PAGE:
My trip to Milan

Ah, here we are again! For my fourth blog, I’d like to reminisce with you good people of the internet about a trip I took to Milan last year. Sigh! It was a really good trip!

The Duomo of Milan
The Duomo of Milan

I’d never been abroad by myself before, but after constantly hearing it broadens the mind, and suchlike, I decided I wanted to make good on what had been a years-long desire to visit Italy, by going to the city with the highest density of English speakers in that country. So off I trundled, and despite the terror of being in a foreign country where I knew nobody and could just about get by in the language, it was a really great time!

Milan is an old city, with as rich a history as any other of the renaissance centres of Italy, though because of that rich and varied history, the city doesn’t look like Florence, or Lucca, or Bologna. Instead, what struck me most when I arrived was how much the city reminded me of London, with a lot of big, stone buildings that makes the experience almost like a walk down Whitehall.

However, renaissance Milan still survives, not least in the Castello Sforzesco.

Castello Sforzesco, Rivellino di Santo Spirito Castello Sforzesco, Cortile DucaleCastello Sforzesco, Piazza d'Armi Castello Sforzesco

The Castello is now an art gallery and museum, but it still looks pretty awesome!

The city was an independent duchy until the sixteenth century, when it became a Spanish possession. Following the War of the Spanish Succession, however, it was ceded to Austro-Hungary, and during the eighteenth century – the Age of Enlightenment – rebuilding has created the look we see today.

Arco della Pace, initially intended to commemorate Napoleon's entry to the city
Arco della Pace, initially intended to commemorate Napoleon’s entry to the city
Teatro alla Scala, the 'cathedral of opera'
Teatro alla Scala, the ‘cathedral of opera’
Piazza Beccaria - Cesare Beccaria was a key figure in Enlightenment Milan
Piazza Beccaria – Cesare Beccaria was a key figure in Enlightenment Milan

The centrepiece of the city is the Duomo, the Cathedral of Milan. Started under the Visconti Dukes of Milan in the fifteenth century, the white Carrara marble that fronts the church and gives it such a stunning appearance today was added for Napoleon Bonaparte’s triumphant entry into the city in 1805 for his coronation as King of Italy. Emerging from the Galleria Vittorio Emmanuele into the Piazza del Duomo had a really stunning effect on me, I must say!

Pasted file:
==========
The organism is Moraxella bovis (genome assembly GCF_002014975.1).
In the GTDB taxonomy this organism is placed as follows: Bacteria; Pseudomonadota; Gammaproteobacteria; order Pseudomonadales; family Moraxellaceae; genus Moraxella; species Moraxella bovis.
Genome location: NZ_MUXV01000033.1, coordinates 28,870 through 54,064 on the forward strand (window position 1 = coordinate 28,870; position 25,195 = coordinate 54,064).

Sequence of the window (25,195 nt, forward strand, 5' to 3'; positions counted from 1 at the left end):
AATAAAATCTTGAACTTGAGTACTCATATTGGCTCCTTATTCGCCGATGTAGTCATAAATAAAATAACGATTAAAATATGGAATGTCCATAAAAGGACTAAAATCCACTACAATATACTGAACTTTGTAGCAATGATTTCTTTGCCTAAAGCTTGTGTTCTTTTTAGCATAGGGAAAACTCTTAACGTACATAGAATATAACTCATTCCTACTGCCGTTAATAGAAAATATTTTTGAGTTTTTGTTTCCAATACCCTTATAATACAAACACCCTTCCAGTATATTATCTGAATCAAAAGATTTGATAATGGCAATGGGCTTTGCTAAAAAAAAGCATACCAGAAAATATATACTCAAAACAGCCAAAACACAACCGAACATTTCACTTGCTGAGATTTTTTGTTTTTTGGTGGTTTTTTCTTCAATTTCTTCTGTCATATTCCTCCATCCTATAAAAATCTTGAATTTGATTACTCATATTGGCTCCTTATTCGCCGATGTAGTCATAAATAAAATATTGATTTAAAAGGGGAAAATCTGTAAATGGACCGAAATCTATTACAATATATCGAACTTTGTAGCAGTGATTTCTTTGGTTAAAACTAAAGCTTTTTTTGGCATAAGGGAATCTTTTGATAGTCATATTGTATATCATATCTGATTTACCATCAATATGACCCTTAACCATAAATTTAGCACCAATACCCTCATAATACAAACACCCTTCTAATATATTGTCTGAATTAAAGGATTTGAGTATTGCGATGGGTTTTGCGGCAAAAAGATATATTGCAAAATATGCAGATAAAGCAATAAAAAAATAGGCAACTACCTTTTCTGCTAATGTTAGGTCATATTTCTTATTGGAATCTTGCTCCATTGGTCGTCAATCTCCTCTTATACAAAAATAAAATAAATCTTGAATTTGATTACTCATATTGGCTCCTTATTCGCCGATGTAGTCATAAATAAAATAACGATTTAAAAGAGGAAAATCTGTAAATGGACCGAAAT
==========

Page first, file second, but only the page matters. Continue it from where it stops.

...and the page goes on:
Galleria Vittorio Emmanuele, one of the world's first purpose-built shopping centres
Galleria Vittorio Emmanuele, one of the world’s first purpose-built shopping centres
Piazza del Duomo, looking towards the Galleria
Piazza del Duomo, looking towards the Galleria
The Duomo
The Duomo

I met a Canadian chap in the Piazza, who was also travelling alone and was overcome with relief to meet someone who also spoke English! Ah, marvellous! The Duomo is free to enter, but remember that Italy is a staunchly Catholic country, and here the army were guarding the entrance preventing access to anyone inappropriately dressed – they turned one woman away in front of me because her skirt ended above the knee. Inside, the building is surprisingly dark, but I have no pictures because I couldn’t find anyone to buy a photography permit from!

There are more churches in the city than just the Duomo, of course. The most impressive, I found, was San Lorenzo alle Colonne, just a short walk from the Duomo.

San Lorenzo alle Colonne
San Lorenzo alle Colonne
The rear of San Lorenzo alle Colonne. Public executions used to take place here in the middle ages.
The rear of San Lorenzo alle Colonne. Public executions used to take place here in the middle ages.
San Lorenzo alle Colonne - the Roman columns
San Lorenzo alle Colonne – the Roman columns

The name comes from the columns that run in front of the church, which were brought there when the church was built in the fourth century from either a Roman temple of bath house. The Roman connection with Milan is actually quite strong – in the late third century, Maximian built his palace here when the Empire was split, with Diocletian ruling from Nicomedia (in modern-day Turkey). The ruins of the palace were discovered during the second world war bombing of the city.

Maximian's Palace, Milan Maximian's Palace, Milan

Maximian's Palace, Milan
Maximian’s Palace, Milan

Lots of history to be discovered here! I run a history-centric blog on Blogger, where you can read more about the history of the city if you’re interested!

Unfortunately I’ve not been back to Italy since – I suppose it’s a combination of nervousness and a distressing lack of funds. But it’s something that has been on my mind a lot lately, partially the reason for writing this blog, and I hope that I can get back there soon – certainly to revisit Milan, as a start!

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